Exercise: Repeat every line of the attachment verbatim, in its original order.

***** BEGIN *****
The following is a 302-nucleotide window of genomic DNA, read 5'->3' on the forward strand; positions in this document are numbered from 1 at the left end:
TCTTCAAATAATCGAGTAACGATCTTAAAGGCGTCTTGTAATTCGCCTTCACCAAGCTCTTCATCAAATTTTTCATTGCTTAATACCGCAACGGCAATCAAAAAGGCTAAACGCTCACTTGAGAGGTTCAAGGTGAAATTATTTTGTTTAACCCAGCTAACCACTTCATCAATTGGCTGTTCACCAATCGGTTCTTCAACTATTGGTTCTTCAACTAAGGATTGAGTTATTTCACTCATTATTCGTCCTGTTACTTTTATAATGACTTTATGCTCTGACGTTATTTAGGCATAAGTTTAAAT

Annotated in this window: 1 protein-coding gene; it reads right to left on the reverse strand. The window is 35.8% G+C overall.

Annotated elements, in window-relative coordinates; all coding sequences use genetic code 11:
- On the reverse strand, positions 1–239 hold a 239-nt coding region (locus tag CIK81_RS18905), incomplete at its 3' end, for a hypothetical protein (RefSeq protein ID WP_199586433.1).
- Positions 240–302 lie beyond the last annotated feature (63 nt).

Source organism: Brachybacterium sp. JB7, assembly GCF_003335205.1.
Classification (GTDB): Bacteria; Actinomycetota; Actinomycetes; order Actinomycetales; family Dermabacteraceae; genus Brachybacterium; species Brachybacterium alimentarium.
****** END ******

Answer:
The following is a 302-nucleotide window of genomic DNA, read 5'->3' on the forward strand; positions in this document are numbered from 1 at the left end:
TCTTCAAATAATCGAGTAACGATCTTAAAGGCGTCTTGTAATTCGCCTTCACCAAGCTCTTCATCAAATTTTTCATTGCTTAATACCGCAACGGCAATCAAAAAGGCTAAACGCTCACTTGAGAGGTTCAAGGTGAAATTATTTTGTTTAACCCAGCTAACCACTTCATCAATTGGCTGTTCACCAATCGGTTCTTCAACTATTGGTTCTTCAACTAAGGATTGAGTTATTTCACTCATTATTCGTCCTGTTACTTTTATAATGACTTTATGCTCTGACGTTATTTAGGCATAAGTTTAAAT

Annotated in this window: 1 protein-coding gene; it reads right to left on the reverse strand. The window is 35.8% G+C overall.

Annotated elements, in window-relative coordinates; all coding sequences use genetic code 11:
- On the reverse strand, positions 1–239 hold a 239-nt coding region (locus tag CIK81_RS18905), incomplete at its 3' end, for a hypothetical protein (RefSeq protein ID WP_199586433.1).
- Positions 240–302 lie beyond the last annotated feature (63 nt).

Source organism: Brachybacterium sp. JB7, assembly GCF_003335205.1.
Classification (GTDB): Bacteria; Actinomycetota; Actinomycetes; order Actinomycetales; family Dermabacteraceae; genus Brachybacterium; species Brachybacterium alimentarium.